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Named Binary Tag Reader/Writer

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Permission is hereby granted, free of charge, to any person obtaining a copy of this software and associated documentation files (the “Software”), to deal in the Software without restriction, including without limitation the rights to use, copy, modify, merge, publish, distribute, sublicense, and/or sell copies of the Software, and to permit persons to whom the Software is furnished to do so, subject to the following conditions:

The above copyright notice and this permission notice shall be included in all copies or substantial portions of the Software.

THE SOFTWARE IS PROVIDED “AS IS”, WITHOUT WARRANTY OF ANY KIND, EXPRESS OR IMPLIED, INCLUDING BUT NOT LIMITED TO THE WARRANTIES OF MERCHANTABILITY, FITNESS FOR A PARTICULAR PURPOSE AND NONINFRINGEMENT. IN NO EVENT SHALL THE AUTHORS OR COPYRIGHT HOLDERS BE LIABLE FOR ANY CLAIM, DAMAGES OR OTHER LIABILITY, WHETHER IN AN ACTION OF CONTRACT, TORT OR OTHERWISE, ARISING FROM, OUT OF OR IN CONNECTION WITH THE SOFTWARE OR THE USE OR OTHER DEALINGS IN THE SOFTWARE.

Description: This is a Named Binary Tag parser based upon the specification by Markus Persson.

From The spec:
“NBT (Named Binary Tag) is a tag based binary format designed to carry large
amounts of binary data with smaller amounts of additional data. An NBT file consists of a single GZIPped Named Tag of type TAG_Compound.”

read the full spec at http://www.minecraft.net/docs/NBT.txt

Usage:
  1. Reading files.

The easiest way to read an nbt file is to instantiate an NBTFile object e.g.

>>> import nbt
>>> nbtfile = nbt.NBTFile("bigtest.nbt",'rb')
>>> nbtfile.name
u'Level'
>>> nbtfile["nested compound test"].tag_info()
TAG_Compound("nested compound test"): 2 Entries
>>> for tag in nbtfile["nested compound test"]["ham"].tags:
...     print(tag.tag_info())
...
TAG_String("name"): Hampus
TAG_Float("value"): 0.75
>>> [tag.value for tag in nbtfile["listTest (long)"].value]
[11, 12, 13, 14, 15]

Files can also be read from a fileobj (file-like object that contains a compressed stream) or a buffer (file-like object that contains an uncompressed stream of NBT Tags) which can be accomplished thusly:

>>> import nbt
>>> nbtfile = NBTFile(fileobj=previously_opened_file)
# or....
>>> nbtfile = NBTFile(buffer=net_socket.makefile())
  1. Writing files.

Writing files is easy too! if you have a NBTFile object, simply call it’s write_file() method. If the NBTFile was instantiated with a filename, then write_file needs no extra arguments. It just works. If however you created a new file object from scratch (or even if you just want to save it somewhere else) call write_file(‘pathtonewfile.nbt’)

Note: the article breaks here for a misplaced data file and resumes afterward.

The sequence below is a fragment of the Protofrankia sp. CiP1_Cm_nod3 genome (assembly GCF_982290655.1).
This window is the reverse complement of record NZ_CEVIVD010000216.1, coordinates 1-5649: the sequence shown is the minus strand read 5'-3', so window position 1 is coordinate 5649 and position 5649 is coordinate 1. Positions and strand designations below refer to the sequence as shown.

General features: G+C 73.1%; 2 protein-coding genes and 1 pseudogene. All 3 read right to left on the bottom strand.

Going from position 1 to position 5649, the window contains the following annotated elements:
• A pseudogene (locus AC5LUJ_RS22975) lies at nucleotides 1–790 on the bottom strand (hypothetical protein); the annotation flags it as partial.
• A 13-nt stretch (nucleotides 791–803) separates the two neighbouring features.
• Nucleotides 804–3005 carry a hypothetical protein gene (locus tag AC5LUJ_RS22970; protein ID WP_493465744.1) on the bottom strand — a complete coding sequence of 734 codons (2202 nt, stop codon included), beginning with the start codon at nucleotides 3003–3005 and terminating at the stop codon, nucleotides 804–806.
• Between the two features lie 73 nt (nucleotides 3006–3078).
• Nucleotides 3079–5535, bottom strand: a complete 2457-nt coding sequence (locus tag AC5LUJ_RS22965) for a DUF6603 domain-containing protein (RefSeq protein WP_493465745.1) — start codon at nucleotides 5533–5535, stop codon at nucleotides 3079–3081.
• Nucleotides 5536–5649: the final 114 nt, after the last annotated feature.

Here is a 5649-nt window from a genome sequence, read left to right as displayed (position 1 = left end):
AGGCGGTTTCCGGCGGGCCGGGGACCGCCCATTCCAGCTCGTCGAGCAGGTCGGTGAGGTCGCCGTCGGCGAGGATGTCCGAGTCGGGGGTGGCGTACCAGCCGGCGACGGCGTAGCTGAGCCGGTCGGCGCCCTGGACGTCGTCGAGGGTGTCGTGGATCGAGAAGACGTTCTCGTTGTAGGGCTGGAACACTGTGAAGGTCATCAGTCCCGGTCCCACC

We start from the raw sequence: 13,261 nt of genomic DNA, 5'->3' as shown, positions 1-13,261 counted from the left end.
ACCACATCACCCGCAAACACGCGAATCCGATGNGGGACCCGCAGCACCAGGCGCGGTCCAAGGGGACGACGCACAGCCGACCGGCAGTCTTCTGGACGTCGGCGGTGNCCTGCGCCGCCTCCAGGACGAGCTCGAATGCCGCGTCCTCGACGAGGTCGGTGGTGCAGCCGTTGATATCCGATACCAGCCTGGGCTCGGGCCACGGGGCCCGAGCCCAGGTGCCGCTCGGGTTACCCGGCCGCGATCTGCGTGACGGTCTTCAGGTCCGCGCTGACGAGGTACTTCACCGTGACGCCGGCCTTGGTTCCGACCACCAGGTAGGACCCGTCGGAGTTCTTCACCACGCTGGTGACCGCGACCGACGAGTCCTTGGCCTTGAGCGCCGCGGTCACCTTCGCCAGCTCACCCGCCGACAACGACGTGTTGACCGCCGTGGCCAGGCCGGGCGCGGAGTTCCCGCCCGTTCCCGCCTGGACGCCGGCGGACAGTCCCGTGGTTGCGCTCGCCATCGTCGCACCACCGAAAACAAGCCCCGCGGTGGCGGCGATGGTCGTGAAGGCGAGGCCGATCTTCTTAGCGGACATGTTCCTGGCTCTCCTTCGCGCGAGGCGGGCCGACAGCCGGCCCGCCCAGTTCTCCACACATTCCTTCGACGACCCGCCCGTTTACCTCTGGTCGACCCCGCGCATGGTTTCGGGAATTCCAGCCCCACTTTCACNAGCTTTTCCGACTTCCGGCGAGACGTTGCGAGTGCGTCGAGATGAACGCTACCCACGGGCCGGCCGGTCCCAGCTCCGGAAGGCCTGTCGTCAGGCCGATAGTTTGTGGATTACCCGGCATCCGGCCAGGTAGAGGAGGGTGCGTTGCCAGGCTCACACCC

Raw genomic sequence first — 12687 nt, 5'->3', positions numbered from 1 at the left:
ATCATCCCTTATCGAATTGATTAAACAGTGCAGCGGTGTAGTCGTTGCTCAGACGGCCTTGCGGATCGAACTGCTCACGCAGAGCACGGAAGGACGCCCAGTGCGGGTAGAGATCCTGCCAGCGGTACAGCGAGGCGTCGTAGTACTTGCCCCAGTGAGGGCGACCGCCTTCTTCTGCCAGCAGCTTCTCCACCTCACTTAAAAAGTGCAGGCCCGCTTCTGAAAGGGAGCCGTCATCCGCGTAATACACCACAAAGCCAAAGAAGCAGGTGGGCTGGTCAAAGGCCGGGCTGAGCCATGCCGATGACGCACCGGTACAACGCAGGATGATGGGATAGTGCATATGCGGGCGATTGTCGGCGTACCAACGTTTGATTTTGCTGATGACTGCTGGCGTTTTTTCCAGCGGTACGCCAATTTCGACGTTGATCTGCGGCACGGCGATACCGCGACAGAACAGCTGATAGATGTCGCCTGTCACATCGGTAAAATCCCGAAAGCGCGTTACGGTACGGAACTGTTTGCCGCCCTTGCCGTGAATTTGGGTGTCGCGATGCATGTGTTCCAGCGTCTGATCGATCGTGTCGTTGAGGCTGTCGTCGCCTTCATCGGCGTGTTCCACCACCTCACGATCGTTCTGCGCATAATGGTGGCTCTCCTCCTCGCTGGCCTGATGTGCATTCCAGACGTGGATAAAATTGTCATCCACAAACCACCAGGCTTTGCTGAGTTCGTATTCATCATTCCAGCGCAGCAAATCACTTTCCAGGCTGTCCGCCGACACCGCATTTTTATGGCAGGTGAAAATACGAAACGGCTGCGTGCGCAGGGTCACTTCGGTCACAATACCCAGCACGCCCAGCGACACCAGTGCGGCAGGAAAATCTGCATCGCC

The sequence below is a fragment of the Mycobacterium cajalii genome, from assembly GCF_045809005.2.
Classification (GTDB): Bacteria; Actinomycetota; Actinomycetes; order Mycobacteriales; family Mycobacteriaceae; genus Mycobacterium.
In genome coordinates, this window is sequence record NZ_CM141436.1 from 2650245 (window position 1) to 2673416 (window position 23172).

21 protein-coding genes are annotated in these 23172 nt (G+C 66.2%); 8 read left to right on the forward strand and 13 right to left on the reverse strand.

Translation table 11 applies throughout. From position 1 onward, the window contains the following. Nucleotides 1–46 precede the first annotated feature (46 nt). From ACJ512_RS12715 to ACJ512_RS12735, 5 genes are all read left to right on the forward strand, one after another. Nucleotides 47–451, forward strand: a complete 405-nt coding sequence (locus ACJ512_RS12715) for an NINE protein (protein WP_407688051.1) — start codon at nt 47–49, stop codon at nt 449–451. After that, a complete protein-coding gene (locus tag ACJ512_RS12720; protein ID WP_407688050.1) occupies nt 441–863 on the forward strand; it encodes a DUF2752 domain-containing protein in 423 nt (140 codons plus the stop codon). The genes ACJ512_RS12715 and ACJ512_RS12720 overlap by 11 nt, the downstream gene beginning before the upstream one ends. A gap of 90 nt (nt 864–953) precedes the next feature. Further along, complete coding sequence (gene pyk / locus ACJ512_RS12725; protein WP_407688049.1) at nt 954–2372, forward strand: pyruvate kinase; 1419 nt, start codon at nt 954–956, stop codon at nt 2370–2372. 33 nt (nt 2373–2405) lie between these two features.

>>> import nbt
>>> nbtfile = nbt.NBTFile("bigtest.nbt",'rb')
>>> nbtfile["listTest (compound)"].tags[0]["name"].value = "Different name"
>>> nbtfile.write_file("newnbtfile.nbt")

It is also possible to write to a buffer or fileobj using the same keyword args.

>>> nbtfile.write_file(fileobj = my_file) #compressed
>>> nbtfile.write_file(buffer = sock.makefile()) #uncompressed
  1. Creating files

Creating files is trickier but ultimately should give you no issue, as long as you have read the NBT spec (hint.. it’s very short). Also be sure to note that the NBTFile object is actually a TAG_Compound with some wrapper features, so you can use all the standard tag features

>>> from nbt import *
>>> nbtfile = NBTFile()

first, don’t forget to name the top level tag

>>> nbtfile.name = "My Top Level Tag"
>>> nbtfile.tags.append(TAG_Float(name="My Float Name", value=3.152987593947))
>>> mylist = TAG_List(name="TestList", type=TAG_Long) #type needs to be pre-declared!
>>> mylist.tags.append(TAG_Long(100))
>>> mylist.tags.extend([TAG_Long(120),TAG_Long(320),TAG_Long(19)])
>>> nbtfile.tags.append(mylist)
>>> print(nbtfile.pretty_tree())
TAG_Compound("My Top Level Tag"): 2 Entries
{
    TAG_Float("My Float Name"): 3.15298759395
    TAG_List("TestList"): 4 entries of type TAG_Long
    {
        TAG_Long: 100
        TAG_Long: 120
        TAG_Long: 320
        TAG_Long: 19
    }
}
>>> nbtfile["TestList"].tags.sort(key = lambda tag: tag.value)
>>> print(nbtfile.pretty_tree())
TAG_Compound("My Top Level Tag"): 2 Entries
{
    TAG_Float("My FloatName"): 3.15298759395
    TAG_List("TestList"): 4 entries of type TAG_Long
    {
        TAG_Long: 19
        TAG_Long: 100
        TAG_Long: 120
        TAG_Long: 320
    }
}
>>> nbtfile.write_file("mynbt.dat")

Platform: UNKNOWN Classifier: Development Status :: 5 - Production/Stable Classifier: Intended Audience :: Developers Classifier: License :: OSI Approved :: MIT License Classifier: Operating System :: OS Independent Classifier: Programming Language :: Python Classifier: Programming Language :: Python :: 2.7 Classifier: Programming Language :: Python :: 3.3 Classifier: Programming Language :: Python :: 3.4 Classifier: Programming Language :: Python :: 3.5 Classifier: Programming Language :: Python :: 3.6 Classifier: Topic :: Games/Entertainment Classifier: Topic :: Software Development :: Libraries :: Python Modules

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